"Better Living Through Chemistry" finds Sam Rockwell going off the rails as a mild-mannered, hen-pecked pharmacist who starts getting high on his own supply and getting out of his shell after an encounter with a boozy rich trophy wife (Olivia Wilde). But don't worry: Rockwell was well-prepared.
There's a particular tone to this kind of comedy.
Yeah, it is a pretty particular demographic, isn't it? I was joking that it was the same arc as "Captain America." He uses chemicals to become a superhero, and it's not dissimilar to that — emotionally, anyway. [Laughs] It's an 80-pound weakling becomes to strongman, or "Jekyll and Hyde." You know, I describe the movie as "American Beauty" meets "The Nutty Professor."
You have some very elaborate, if comical, sex scenes with both Olivia Wilde and Michelle Monaghan. Not bad.
Comical is the word, because they're not, like, sensual. They're pretty funny. We were laughing the whole time. It was very silly stuff.
You also get quite a range to play with as he comes out of his shell.
The trickiest part was the beginning, before he takes the drugs. I think that was actually the trickiest to capture, the more introverted version of the guy. I had a few references for that, and the one that comes to mind the most is probably Donald Sutherland in "Ordinary People." And then I did actually watch both the Jerry Lewis and the Eddie Murphy "Nutty Professor" films, and that was actually very helpful, too.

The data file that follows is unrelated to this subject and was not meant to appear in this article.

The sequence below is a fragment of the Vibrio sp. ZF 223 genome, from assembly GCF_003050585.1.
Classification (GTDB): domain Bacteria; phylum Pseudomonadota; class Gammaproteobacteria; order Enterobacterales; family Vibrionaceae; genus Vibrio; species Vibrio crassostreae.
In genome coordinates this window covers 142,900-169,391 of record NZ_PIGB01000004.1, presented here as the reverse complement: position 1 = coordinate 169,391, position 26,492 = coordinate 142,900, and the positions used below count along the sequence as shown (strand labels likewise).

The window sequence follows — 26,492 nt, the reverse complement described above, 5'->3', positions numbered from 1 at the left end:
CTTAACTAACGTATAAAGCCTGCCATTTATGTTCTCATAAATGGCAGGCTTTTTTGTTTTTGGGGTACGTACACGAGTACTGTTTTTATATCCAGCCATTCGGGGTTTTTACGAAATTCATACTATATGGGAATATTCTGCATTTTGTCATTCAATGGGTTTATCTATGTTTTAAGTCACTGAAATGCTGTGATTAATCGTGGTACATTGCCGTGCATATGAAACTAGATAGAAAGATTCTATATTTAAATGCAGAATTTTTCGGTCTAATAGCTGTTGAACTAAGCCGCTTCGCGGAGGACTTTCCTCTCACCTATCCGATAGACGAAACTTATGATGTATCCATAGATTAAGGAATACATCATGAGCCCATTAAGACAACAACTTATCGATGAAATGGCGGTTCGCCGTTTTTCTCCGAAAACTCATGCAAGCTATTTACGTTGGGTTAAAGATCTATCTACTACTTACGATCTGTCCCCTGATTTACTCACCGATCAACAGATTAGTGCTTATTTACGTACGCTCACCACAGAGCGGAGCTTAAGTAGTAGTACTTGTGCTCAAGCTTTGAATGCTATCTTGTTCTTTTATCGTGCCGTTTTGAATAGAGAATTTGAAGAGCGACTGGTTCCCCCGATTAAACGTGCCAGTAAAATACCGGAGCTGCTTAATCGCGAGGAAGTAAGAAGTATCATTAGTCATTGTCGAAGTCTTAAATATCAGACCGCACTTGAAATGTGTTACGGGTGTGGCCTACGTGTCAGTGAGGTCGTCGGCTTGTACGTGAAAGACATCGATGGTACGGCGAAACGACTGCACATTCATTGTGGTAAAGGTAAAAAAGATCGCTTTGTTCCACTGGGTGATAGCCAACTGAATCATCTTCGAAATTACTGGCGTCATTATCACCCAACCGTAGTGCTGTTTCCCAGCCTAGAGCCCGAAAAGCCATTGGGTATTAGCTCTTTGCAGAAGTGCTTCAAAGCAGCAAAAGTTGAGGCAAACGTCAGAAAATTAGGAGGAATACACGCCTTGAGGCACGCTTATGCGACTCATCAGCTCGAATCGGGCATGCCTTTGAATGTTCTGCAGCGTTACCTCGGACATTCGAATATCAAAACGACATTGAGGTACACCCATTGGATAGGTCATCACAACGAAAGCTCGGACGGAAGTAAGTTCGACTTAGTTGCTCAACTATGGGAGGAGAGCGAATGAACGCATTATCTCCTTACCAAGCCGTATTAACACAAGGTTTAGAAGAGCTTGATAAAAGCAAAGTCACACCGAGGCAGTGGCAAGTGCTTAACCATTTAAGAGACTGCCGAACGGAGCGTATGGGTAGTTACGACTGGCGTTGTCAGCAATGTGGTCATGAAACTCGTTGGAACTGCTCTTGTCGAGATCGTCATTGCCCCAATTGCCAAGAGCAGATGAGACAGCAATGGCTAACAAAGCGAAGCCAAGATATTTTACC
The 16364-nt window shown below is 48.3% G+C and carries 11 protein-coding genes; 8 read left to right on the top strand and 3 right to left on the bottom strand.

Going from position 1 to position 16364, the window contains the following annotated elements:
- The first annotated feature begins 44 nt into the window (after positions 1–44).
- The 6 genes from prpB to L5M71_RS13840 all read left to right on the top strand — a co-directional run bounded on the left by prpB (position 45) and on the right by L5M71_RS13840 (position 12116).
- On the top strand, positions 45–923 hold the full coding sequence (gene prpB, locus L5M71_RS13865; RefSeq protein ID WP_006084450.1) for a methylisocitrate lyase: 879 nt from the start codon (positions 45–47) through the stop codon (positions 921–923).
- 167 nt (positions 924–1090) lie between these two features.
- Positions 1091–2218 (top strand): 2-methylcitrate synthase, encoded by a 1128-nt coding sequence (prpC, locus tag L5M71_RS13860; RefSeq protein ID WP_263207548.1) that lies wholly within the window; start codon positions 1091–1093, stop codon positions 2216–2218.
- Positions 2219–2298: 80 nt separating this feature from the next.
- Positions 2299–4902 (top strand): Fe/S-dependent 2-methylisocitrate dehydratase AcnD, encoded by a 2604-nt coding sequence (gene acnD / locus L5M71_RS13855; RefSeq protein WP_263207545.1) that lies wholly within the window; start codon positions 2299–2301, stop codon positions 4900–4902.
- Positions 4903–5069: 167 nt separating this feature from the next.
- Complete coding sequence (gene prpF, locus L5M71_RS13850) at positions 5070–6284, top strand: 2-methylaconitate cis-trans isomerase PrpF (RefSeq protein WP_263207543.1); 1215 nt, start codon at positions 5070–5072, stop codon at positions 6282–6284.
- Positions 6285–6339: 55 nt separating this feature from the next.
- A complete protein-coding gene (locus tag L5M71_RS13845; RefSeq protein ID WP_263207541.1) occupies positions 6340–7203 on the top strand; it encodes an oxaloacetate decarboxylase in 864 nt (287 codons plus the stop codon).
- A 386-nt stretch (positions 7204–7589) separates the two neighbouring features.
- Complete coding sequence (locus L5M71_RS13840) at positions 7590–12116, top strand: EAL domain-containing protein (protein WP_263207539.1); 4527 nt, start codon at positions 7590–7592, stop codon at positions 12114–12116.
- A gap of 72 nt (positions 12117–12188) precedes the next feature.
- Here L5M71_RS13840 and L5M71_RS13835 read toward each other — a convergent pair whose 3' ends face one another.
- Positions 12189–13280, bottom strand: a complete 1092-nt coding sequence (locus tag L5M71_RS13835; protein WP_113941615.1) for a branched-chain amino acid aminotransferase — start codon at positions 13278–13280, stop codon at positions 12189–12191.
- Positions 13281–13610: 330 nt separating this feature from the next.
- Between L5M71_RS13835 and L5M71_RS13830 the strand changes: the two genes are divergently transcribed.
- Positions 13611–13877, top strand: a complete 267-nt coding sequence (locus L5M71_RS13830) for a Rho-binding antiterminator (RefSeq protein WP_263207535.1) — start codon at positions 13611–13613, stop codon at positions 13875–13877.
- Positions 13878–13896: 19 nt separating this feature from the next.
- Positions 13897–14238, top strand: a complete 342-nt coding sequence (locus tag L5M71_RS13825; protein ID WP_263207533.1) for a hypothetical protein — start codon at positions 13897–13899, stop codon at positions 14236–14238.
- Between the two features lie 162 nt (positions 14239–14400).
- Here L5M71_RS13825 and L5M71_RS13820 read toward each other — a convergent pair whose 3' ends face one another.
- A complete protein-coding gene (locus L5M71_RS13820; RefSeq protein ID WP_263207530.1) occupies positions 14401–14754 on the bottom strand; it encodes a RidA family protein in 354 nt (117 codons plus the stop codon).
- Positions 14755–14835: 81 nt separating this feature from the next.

Yeah. I think for the drug stuff I was watching a lot of episodes of "Intervention," and I think I took a peek at the movie "Dead Ringers" with Jeremy Irons, and I might have even watched "Half Nelson" again just to get a little reference. But I really was watching a lot of "Intervention." You know that show, right? The reality show? And I'm not foreign to some drugs, so I knew a little bit about it, but the guys gave me a book that had all these drugs in it and you could look up what the results would be, the side effects and everything.
Is it normal for you to put that much preparation into a role?
Yeah, yeah, pretty much. It depends on the part. You don't always have to do that much research. With a lead role, you really have to put in a lot of homework, but different roles have different needs. Like "Matchstick Men," I didn't really have any major preparation for that. But "Frost/Nixon," which was also a supporting role, I had to do a lot of research for because we had to improvise with all this information about the plumbers and Nixon and all that stuff. And I was the Nixon expert, so I had to know all that s—. I think any preparation just really comes out of the fear of sucking, you know what I mean?
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